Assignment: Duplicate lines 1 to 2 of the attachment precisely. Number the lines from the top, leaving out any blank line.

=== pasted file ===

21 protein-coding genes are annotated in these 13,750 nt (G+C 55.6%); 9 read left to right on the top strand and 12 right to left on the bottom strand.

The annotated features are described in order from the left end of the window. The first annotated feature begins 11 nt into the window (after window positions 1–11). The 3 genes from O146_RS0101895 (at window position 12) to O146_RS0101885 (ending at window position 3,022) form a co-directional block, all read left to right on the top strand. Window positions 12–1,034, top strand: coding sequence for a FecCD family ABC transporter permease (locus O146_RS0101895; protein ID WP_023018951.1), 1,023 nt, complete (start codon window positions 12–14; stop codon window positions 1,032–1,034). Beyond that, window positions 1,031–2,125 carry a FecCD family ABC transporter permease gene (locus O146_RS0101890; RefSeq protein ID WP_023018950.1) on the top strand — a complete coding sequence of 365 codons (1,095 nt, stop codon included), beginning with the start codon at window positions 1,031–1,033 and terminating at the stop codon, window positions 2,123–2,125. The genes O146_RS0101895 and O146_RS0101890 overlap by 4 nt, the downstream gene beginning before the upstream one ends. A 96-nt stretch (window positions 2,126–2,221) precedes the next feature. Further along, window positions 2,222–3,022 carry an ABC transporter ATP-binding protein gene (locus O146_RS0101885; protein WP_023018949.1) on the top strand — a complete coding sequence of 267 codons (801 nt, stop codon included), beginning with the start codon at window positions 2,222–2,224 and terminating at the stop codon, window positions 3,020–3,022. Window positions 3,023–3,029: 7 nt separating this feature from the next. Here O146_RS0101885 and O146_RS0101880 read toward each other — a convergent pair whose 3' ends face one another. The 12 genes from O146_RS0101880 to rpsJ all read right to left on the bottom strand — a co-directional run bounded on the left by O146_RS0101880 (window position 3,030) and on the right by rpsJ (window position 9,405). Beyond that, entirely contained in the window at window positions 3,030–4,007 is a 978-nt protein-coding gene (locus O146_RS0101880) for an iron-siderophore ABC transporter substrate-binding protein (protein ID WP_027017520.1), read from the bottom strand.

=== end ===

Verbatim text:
21 protein-coding genes are annotated in these 13,750 nt (G+C 55.6%); 9 read left to right on the top strand and 12 right to left on the bottom strand.

The annotated features are described in order from the left end of the window. The first annotated feature begins 11 nt into the window (after window positions 1–11). The 3 genes from O146_RS0101895 (at window position 12) to O146_RS0101885 (ending at window position 3,022) form a co-directional block, all read left to right on the top strand. Window positions 12–1,034, top strand: coding sequence for a FecCD family ABC transporter permease (locus O146_RS0101895; protein ID WP_023018951.1), 1,023 nt, complete (start codon window positions 12–14; stop codon window positions 1,032–1,034). Beyond that, window positions 1,031–2,125 carry a FecCD family ABC transporter permease gene (locus O146_RS0101890; RefSeq protein ID WP_023018950.1) on the top strand — a complete coding sequence of 365 codons (1,095 nt, stop codon included), beginning with the start codon at window positions 1,031–1,033 and terminating at the stop codon, window positions 2,123–2,125. The genes O146_RS0101895 and O146_RS0101890 overlap by 4 nt, the downstream gene beginning before the upstream one ends. A 96-nt stretch (window positions 2,126–2,221) precedes the next feature. Further along, window positions 2,222–3,022 carry an ABC transporter ATP-binding protein gene (locus O146_RS0101885; protein WP_023018949.1) on the top strand — a complete coding sequence of 267 codons (801 nt, stop codon included), beginning with the start codon at window positions 2,222–2,224 and terminating at the stop codon, window positions 3,020–3,022. Window positions 3,023–3,029: 7 nt separating this feature from the next. Here O146_RS0101885 and O146_RS0101880 read toward each other — a convergent pair whose 3' ends face one another. The 12 genes from O146_RS0101880 to rpsJ all read right to left on the bottom strand — a co-directional run bounded on the left by O146_RS0101880 (window position 3,030) and on the right by rpsJ (window position 9,405). Beyond that, entirely contained in the window at window positions 3,030–4,007 is a 978-nt protein-coding gene (locus O146_RS0101880) for an iron-siderophore ABC transporter substrate-binding protein (protein ID WP_027017520.1), read from the bottom strand.